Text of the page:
Are you or someone you know experiencing mental health crisis?
A mental health crisis is when someone is experiencing difficulties to think and/or control their behaviour and/or is unable to cope with their emotions.
Mental Health Crisis Team
The Mobile Crisis Team is a Provincial Telephone Crisis Line for children, youth or adults who are experiencing a mental health crisis. You will receive immediate attention over the phone. A specialized team might come to you or the person in crisis.
You can call 24/7 from anywhere in Nova Scotia. Interpretation is available.
Mental health, or emotional well-being is balance and harmony in your emotional, psychological, social, and spiritual well-being. People who have positive mental health are more connected with family, friends, and their community. They feel productive and able to cope better with day-to-day stressors, and they are able to recover their balance after facing problems.
Most immigrants coming to Canada have good mental health. They are capable and very resilient. This means you have the ability to find your own cultural, personal and social strengths and to connect with resources existing in their communities to overcome adversity in challenging times. Individuals and families who settle and integrate well behave, think and deal with frustrating situations in ways that strengthen their capacity to deal with difficulties and build healthy support networks.
Immigration, as in many other periods of change in people’s lives, offers challenges that might affect their well-being. These changes might make us feel frustrated and hopeless:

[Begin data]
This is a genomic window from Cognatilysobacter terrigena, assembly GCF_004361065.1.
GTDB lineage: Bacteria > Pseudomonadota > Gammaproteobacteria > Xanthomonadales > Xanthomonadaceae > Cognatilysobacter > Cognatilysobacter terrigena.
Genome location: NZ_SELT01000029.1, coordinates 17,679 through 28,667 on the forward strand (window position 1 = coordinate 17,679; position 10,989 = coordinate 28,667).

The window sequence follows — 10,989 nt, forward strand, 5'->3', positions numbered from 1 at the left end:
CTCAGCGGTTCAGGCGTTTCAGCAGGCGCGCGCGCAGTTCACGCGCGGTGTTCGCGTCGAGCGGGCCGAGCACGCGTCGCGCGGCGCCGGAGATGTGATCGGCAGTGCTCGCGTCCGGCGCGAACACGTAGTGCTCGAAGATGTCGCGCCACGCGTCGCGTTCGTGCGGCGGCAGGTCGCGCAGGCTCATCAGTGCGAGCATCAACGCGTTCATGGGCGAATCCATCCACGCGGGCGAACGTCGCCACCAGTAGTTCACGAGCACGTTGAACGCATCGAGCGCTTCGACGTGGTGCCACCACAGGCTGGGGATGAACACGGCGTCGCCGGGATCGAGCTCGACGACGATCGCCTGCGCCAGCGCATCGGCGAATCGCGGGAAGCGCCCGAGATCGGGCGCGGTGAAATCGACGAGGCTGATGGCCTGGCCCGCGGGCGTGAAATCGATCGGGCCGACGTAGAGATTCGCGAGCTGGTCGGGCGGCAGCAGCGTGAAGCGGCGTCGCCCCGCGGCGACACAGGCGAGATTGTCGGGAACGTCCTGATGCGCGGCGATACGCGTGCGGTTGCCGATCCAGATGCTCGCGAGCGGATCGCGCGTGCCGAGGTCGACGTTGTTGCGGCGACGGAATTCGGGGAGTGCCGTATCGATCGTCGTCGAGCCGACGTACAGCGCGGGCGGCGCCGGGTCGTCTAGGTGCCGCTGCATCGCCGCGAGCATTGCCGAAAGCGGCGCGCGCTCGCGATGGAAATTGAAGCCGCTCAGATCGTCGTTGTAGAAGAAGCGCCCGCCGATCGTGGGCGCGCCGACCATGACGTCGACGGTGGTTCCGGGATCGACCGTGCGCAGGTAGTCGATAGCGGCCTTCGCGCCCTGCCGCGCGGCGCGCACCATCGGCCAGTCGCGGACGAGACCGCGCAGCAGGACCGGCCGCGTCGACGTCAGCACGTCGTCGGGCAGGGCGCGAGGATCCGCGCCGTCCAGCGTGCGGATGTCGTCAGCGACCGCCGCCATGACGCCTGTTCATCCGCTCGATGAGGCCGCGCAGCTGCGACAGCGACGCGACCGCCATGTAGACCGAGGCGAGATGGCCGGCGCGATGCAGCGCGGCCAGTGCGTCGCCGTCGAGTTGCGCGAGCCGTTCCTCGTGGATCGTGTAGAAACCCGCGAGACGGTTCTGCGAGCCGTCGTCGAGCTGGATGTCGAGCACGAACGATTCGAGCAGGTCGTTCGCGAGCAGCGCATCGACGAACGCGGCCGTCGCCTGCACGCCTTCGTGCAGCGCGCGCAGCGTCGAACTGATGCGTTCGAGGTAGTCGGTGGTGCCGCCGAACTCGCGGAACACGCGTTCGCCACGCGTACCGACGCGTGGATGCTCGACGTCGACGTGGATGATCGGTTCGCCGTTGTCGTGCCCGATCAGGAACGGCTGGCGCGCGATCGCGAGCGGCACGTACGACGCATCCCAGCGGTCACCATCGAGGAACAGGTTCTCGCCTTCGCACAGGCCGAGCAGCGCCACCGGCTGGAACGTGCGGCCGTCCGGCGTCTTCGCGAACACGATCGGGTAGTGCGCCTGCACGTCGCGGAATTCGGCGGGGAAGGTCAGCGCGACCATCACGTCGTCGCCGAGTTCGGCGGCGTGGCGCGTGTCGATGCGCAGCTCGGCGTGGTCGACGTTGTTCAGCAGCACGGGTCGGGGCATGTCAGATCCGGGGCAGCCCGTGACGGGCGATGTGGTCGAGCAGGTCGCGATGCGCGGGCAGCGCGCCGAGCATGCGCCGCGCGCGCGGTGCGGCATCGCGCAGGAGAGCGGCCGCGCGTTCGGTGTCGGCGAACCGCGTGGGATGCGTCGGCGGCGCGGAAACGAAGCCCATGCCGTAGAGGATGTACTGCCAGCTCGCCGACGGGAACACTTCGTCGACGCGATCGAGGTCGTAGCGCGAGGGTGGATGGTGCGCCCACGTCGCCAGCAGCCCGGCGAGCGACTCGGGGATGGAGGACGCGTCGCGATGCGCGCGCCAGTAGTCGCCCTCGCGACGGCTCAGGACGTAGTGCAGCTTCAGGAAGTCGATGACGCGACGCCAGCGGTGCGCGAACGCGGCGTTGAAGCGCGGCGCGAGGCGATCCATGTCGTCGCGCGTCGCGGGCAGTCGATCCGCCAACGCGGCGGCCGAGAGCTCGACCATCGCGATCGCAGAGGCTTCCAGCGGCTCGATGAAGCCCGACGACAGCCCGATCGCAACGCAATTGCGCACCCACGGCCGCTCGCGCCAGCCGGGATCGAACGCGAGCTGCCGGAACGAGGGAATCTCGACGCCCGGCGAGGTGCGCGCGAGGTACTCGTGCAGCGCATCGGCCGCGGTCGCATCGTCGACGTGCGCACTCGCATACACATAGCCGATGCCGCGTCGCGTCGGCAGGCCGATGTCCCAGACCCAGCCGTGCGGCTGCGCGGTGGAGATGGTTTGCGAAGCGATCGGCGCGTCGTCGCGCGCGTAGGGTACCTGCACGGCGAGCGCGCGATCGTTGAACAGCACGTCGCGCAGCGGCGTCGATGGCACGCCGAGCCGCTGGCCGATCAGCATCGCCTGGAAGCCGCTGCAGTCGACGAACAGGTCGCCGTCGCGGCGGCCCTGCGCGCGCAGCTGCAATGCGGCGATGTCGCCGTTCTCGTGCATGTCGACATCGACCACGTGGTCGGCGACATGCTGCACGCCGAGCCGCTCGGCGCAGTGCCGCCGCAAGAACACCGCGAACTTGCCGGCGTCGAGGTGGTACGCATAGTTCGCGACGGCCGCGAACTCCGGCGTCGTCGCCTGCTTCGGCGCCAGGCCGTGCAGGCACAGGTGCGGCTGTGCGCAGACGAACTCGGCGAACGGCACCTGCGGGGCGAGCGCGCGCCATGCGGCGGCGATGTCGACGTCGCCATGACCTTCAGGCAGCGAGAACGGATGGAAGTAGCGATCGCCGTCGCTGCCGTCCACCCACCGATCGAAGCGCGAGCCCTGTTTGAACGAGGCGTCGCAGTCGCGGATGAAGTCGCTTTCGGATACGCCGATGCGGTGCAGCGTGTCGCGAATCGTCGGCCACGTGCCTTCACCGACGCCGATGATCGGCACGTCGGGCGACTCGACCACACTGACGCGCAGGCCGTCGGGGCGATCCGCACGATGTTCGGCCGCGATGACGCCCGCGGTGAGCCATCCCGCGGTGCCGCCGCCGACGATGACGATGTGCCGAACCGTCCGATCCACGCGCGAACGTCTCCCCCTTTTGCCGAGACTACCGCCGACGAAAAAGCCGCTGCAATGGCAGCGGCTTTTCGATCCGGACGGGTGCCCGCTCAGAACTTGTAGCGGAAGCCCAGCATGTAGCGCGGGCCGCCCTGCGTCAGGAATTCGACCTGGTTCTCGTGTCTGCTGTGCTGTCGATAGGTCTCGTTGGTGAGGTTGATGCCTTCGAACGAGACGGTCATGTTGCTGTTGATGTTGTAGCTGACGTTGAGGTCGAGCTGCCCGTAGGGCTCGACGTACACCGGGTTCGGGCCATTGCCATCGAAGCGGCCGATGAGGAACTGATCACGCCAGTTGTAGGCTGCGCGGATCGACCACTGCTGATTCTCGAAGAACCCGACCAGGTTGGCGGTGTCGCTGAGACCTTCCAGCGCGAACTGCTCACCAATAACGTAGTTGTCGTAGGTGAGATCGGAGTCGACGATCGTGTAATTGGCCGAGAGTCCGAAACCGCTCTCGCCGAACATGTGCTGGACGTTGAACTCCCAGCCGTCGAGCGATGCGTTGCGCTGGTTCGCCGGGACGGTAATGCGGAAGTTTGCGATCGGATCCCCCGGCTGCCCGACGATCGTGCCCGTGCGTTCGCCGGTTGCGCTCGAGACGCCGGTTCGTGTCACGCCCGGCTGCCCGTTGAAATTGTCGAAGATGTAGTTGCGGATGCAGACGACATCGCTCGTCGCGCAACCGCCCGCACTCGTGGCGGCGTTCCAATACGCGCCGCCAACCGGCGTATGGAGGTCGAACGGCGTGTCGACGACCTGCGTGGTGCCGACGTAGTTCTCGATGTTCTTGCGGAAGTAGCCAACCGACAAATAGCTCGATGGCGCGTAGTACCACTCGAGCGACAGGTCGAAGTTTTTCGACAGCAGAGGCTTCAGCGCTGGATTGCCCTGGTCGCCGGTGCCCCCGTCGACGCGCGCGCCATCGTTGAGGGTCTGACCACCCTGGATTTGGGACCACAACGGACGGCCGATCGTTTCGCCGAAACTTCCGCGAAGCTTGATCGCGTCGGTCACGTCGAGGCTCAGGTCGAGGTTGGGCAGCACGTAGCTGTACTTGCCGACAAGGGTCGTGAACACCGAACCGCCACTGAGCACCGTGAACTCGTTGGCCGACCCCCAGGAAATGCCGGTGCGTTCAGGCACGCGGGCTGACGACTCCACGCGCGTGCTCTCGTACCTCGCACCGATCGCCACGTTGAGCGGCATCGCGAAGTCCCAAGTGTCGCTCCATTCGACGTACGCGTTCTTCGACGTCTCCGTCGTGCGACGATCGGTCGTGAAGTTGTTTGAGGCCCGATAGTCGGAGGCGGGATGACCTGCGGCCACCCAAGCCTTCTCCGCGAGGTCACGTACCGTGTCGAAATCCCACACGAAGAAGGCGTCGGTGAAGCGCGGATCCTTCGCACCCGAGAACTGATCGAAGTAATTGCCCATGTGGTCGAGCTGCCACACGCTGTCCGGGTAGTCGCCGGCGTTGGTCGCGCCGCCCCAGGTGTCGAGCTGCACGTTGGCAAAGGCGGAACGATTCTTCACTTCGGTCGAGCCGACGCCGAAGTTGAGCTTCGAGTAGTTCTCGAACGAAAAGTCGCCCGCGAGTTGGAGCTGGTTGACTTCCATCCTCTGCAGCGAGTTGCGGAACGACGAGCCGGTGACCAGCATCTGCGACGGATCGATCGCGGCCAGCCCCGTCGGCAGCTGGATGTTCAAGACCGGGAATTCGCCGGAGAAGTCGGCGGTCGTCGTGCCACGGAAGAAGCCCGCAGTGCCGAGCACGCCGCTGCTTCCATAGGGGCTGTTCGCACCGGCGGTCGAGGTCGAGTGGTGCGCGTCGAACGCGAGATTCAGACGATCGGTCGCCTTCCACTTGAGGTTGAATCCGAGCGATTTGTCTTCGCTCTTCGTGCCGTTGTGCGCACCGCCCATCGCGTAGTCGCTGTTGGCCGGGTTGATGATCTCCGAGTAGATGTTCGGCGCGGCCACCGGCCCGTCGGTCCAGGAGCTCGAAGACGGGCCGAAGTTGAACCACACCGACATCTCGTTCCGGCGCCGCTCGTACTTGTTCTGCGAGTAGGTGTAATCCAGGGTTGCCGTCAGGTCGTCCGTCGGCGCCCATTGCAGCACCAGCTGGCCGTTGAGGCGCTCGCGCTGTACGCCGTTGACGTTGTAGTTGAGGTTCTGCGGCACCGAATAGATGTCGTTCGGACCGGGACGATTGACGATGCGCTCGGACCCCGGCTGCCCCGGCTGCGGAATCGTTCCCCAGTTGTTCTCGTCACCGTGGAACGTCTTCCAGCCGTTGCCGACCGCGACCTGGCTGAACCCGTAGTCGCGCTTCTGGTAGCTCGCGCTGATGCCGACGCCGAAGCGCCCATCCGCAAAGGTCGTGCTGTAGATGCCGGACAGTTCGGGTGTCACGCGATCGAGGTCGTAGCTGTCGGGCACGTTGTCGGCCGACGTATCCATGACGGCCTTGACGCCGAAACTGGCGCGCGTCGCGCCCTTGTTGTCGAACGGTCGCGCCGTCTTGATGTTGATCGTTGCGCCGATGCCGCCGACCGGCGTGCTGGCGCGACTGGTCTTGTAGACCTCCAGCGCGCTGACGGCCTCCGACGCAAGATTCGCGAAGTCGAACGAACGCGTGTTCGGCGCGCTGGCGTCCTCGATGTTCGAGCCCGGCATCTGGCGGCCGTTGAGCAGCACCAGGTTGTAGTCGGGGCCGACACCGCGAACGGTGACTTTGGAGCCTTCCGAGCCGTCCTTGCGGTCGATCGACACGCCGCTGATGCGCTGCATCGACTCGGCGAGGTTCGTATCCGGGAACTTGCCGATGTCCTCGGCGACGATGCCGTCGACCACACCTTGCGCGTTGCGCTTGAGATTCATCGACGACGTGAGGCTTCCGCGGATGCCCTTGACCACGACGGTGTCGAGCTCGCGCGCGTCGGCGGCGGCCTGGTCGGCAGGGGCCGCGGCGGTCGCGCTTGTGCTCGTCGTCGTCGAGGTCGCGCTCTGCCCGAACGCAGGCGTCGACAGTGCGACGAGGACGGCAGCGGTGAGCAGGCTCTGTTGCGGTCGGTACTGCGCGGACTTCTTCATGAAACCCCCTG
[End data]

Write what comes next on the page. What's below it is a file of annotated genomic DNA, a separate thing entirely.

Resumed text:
- being away from family and friends
- not speaking English or French
- seeing, hearing and experiencing different cultures and different ways of doing things
Immigrants may have experienced traumatic events before coming to Canada that could make it harder to deal with these changes. War, forced displacement and long periods spent in refugee camps can shake a person's sense of well-being, security, self-confidence and trust. As well, on arrival to Canada immigrants may face challenges such as racism and discrimination, financial challenges and inadequate housing. Many families struggle with immigration policies that make it very difficult to reunite with their families living abroad. These situations affect their mental health and well-being. It is a shared responsibility among the government institutions, communities and individuals to create a culturally responsive and inclusive environment to support the well-being of immigrants.
With the right supports, immigrants can overcome these challenges, and be healthy, happy and productive individuals and families. This page offers information and resources to support you and your family to keep your mental health and well-being strong during the settlement process. For many people, it means to acknowledge and overcome the fear of addressing mental health because of all the negatives ideas connected with the concept of mental health. This page also offers you information about mental health that challenges the mental health stigma that prevents people for looking for help or supporting those suffering from mental health problems.
For your convenience, at the end of each section, we have provided a list of new words (called a “glossary”) with links to their definitions. This will help you understand some of the key words better.